Argentina and Brazil have agreed to build a joint nuclear reactor to address looming energy shortages.
Energy dominated the first of two days of talks between the leaders
The agreement came as part of a plan by South America's two biggest economies to extend defence and energy projects.
It was announced after talks in Buenos Aires between Argentine President Cristina Fernandez and her Brazilian counterpart, Luiz Inacio Lula da Silva.
Brazil would export electricity to Argentina in the winter months ahead amid shortage fears, Mr Lula said.
"We're going to launch a satellite jointly and develop a nuclear project," said Mr Lula.
He added that the venture would "serve as an example in this world, ablaze with the temptation to build up arms and with political and ideological intolerance".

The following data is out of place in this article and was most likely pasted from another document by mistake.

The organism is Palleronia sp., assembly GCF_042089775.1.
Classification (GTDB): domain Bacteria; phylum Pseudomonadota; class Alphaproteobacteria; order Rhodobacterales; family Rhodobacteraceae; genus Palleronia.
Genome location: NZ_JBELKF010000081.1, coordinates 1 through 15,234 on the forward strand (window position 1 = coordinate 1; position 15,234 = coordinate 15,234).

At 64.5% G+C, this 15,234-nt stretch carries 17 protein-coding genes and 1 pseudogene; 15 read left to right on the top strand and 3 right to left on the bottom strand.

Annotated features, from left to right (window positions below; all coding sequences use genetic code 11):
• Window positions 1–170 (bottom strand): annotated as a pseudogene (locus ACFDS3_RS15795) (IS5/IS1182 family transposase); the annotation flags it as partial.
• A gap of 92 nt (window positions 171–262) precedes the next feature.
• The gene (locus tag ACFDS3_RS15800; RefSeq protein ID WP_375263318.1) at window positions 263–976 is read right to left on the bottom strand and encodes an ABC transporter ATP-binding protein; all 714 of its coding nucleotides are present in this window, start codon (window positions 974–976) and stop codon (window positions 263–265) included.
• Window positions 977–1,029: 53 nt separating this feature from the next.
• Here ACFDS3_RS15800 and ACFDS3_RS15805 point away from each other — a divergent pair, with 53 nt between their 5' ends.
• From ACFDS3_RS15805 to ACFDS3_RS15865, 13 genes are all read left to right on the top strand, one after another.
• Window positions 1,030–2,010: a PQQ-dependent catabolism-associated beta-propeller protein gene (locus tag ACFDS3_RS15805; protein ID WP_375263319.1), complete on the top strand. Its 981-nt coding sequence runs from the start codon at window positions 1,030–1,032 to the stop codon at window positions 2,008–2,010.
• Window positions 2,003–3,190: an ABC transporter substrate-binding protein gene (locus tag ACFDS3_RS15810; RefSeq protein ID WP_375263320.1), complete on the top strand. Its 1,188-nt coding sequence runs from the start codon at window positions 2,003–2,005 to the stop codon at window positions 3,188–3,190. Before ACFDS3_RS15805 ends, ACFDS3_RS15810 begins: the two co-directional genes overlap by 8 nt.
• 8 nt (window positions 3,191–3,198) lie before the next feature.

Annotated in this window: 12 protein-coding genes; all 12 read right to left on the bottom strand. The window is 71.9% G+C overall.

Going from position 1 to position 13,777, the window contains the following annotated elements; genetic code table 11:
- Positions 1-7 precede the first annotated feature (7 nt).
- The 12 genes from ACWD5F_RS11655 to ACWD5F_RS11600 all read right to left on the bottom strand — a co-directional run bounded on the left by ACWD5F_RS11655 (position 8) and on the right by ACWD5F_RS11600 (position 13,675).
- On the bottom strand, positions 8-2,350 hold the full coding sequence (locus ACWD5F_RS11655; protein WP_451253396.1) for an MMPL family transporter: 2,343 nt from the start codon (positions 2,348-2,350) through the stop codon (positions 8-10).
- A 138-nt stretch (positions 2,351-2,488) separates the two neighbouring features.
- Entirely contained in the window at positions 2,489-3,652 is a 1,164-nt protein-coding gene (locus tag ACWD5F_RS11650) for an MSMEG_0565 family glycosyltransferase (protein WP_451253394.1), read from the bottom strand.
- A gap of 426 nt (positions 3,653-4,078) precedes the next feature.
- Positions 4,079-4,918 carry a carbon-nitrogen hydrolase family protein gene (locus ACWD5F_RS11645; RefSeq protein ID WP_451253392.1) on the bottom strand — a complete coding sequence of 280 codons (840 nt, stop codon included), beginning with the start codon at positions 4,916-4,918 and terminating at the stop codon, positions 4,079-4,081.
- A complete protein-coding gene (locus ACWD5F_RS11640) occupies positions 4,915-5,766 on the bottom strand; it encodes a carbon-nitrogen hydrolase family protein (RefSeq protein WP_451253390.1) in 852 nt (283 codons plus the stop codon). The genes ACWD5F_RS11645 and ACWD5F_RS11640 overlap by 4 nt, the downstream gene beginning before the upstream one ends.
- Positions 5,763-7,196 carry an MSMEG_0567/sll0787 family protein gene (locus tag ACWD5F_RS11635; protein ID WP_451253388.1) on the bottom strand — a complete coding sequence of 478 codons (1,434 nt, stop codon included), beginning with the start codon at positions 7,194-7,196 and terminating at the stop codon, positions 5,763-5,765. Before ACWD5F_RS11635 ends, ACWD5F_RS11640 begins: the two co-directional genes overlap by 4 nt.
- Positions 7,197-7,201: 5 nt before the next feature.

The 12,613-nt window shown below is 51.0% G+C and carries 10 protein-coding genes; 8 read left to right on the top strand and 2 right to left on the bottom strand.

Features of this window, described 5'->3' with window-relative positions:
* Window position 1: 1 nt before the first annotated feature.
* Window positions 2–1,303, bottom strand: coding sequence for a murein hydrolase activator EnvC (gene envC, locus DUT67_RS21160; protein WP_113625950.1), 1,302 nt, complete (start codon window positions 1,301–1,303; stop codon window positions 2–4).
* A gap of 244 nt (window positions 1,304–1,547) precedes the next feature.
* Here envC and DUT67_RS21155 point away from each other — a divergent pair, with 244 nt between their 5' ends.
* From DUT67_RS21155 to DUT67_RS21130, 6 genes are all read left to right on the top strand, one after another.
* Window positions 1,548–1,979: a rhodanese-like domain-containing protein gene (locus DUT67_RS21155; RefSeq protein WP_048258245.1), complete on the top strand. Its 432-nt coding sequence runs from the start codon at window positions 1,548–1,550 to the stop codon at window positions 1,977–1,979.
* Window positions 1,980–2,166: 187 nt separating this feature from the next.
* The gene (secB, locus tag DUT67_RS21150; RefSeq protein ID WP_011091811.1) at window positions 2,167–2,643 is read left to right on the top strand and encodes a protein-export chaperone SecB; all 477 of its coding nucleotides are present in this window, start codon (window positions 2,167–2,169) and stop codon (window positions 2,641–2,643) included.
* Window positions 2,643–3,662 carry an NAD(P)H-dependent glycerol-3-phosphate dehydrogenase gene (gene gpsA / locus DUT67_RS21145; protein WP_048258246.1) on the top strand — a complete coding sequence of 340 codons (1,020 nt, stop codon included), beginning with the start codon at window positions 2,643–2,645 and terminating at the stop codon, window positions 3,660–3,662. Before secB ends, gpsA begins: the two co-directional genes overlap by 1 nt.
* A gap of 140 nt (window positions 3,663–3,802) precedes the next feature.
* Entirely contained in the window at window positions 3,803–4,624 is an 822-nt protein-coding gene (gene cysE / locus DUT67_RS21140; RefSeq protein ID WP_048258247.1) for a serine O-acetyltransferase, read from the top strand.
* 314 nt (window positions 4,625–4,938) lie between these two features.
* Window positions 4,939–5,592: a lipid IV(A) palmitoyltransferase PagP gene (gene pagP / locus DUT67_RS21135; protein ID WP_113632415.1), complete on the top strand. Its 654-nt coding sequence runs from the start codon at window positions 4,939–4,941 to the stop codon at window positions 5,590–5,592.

Each country currently has two operating nuclear plants, and both have signed the Nuclear Non-Proliferation Treaty.
Bolivian gas dispute
The two leaders see the joint nuclear project as a way to increase energy supply while raising their profile on the international stage, says the BBC's Americas editor Warren Bull.
But while energy issues dominated the first of two days of talks, the two presidents did not refer directly to a dispute over the ratio of Bolivian gas supplied to the two countries.
La Paz currently prioritizes its exports to Brazil, its biggest client, which imports 30 million cubic metres of Bolivian natural gas per day.
Argentina imports a maximum of 7.7 million cubic metres per day from Bolivia, and would like a bigger share.
There are fears it could suffer from acute energy shortages during the southern hemisphere's winter months ahead.
It is hoped the issue will be resolved during a joint meeting with Bolivian President Evo Morales on Saturday.